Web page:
And it stands for certain things. It stands for democracy. It stands for equality, the growing emancipation of rights of minorities, respect for minority rights. I mean, it's a pretty great civilization. And for a lot of people, frankly including me, it means a lot. And to have a president sort of celebrate it - whether his behavior always lives up to it is another issue - but to somebody celebrate it, I think, is a good thing. And I think it's an ennobling thing for people who want to feel part of something.
MCEVERS: At a time, though, when people see words like this as a kind of a wink and a nod to more extremist wings of Western civilization, shall we say, I mean, they might consider it as a - you know, a pass to the kind of alt-right white nationalist views.
BROOKS: Yeah, well, I don't think so. You know, I went to the University of Chicago. We were not part of an alt-right nationalist conspiracy. We were part of the - we were educated in the realm of Western civ. And the danger for a lot of people is that they have no identities. Every identity is taken away because it might seem exclusionary. You can have an identity to be an American or to be a member of the West. And it's not exclusionary. It's not necessarily hostile to other identities. It's not hostile to other civilizations. But it's a realization that you were formed as a part of a great tradition. And so I thought Trump's speech was sort of part of that. And there could be an ugly side. And I've talked about that for the last two years. But on this one speech I thought it was OK.
MCEVERS: Kimberly, thoughts?
ATKINS: Yeah, I mean, I think that this speech did - could have come across to a lot of people and did come across to a lot of people as hostile. And I think when you have that sort of sentiment, you know, you have to - that sort of tone you have to walk a fine line. We have to remember that we do need our Muslim partners in Muslim countries to fight against terrorism, that you don't want to fan the flames of terrorist recruitment. And I think if you go too far in this nationalistic tone that can lead you there.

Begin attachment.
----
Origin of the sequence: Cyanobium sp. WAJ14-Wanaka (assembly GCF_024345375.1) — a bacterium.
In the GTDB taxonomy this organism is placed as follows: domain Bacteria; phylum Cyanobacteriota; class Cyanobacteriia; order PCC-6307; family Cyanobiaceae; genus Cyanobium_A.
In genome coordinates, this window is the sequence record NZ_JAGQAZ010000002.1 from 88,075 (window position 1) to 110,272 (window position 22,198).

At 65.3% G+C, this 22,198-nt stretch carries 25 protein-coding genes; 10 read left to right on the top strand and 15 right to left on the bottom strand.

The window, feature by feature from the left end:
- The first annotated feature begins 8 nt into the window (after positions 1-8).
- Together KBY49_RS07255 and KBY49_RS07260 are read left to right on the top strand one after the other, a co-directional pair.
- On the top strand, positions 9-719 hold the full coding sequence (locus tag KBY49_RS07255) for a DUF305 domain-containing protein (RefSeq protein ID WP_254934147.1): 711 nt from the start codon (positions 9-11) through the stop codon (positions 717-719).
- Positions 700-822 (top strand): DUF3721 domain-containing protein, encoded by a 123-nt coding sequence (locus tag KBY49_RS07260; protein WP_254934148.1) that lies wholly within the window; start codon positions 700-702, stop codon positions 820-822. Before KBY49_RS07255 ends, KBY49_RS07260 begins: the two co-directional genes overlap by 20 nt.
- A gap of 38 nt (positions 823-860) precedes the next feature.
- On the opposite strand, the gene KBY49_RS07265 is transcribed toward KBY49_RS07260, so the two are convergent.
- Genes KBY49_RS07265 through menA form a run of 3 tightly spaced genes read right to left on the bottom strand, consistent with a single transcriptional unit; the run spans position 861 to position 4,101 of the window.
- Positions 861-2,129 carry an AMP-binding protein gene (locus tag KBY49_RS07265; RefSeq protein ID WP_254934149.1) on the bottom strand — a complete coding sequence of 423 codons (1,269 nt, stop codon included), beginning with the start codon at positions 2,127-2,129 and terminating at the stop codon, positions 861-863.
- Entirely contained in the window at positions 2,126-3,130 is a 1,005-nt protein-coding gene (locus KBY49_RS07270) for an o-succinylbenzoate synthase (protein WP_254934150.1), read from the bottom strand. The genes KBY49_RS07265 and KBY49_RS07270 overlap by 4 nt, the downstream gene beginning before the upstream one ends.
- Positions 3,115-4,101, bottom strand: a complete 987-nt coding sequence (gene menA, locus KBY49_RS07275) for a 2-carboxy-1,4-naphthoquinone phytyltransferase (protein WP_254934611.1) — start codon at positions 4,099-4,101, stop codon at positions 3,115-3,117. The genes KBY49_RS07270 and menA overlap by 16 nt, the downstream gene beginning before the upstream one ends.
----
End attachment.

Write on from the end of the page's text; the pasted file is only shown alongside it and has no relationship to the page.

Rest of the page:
MCEVERS: I want to turn now back to domestic issues here. Next week, the Senate will take up its health care bill again. From some accounts it sounds like it's in real trouble. Majority Leader Mitch McConnell doesn't usually lose battles, but here where the Senate wants to roll back Medicaid there are some problems. People do not like to let go of their entitlement programs. What do you think is going to happen to this bill, David?
BROOKS: It's looking worse and worse. Even today, Mike Lee, a senator, came out with his own extreme position that other people are not going to accept. So the Republican party is just beginning to fracture. And I think people are getting used to that idea that there's just no there-there. McConnell's been very clever, more or less, behind the scenes in trying to touch everybody's buttons. But the party is too diverse to unify around one bill. And so every day looks like a bigger slide into failure to me.
MCEVERS: I mean, does this mean that after all this time and all these years Republicans will basically be in a position to fix the Affordable Care Act rather than repeal it? Kimberly?
ATKINS: I mean, I think you're absolutely right. We're already seeing Mitch McConnell signal that in saying that if this doesn't pass they have to work to try to shore up the markets. And you saw Chuck Schumer jump on that immediately and say, hey, we're here. We're ready to help you fix Obamacare. So I think the Republicans kind of painted themselves into a corner, and that's the only way out at this point.
MCEVERS: I want to talk quickly about the resignation of Walter Shaub as the director of the Office of Government Ethics. You'll hear conversation elsewhere in this program with my colleague Robert Siegel and him. But I wanted to ask you both - what did you make of his resignation? It didn't get a lot of news here.
BROOKS: I liked it because it was a form of honest and quiet protest. He didn't make a big, grand show of himself. But he made a point. And it was a reticent display of principle, I thought.
MCEVERS: Kimberly, quickly.
ATKINS: I thought the same. I mean, he really had a tough job leading a watchdog organization that really had no teeth. And so I think he exited the way that he could save some of his integrity.
MCEVERS: Boston Herald's Kimberly Atkins and David Brooks of The New York Times. Thanks to both of you.
BROOKS: Thank you.
ATKINS: Happy to be here.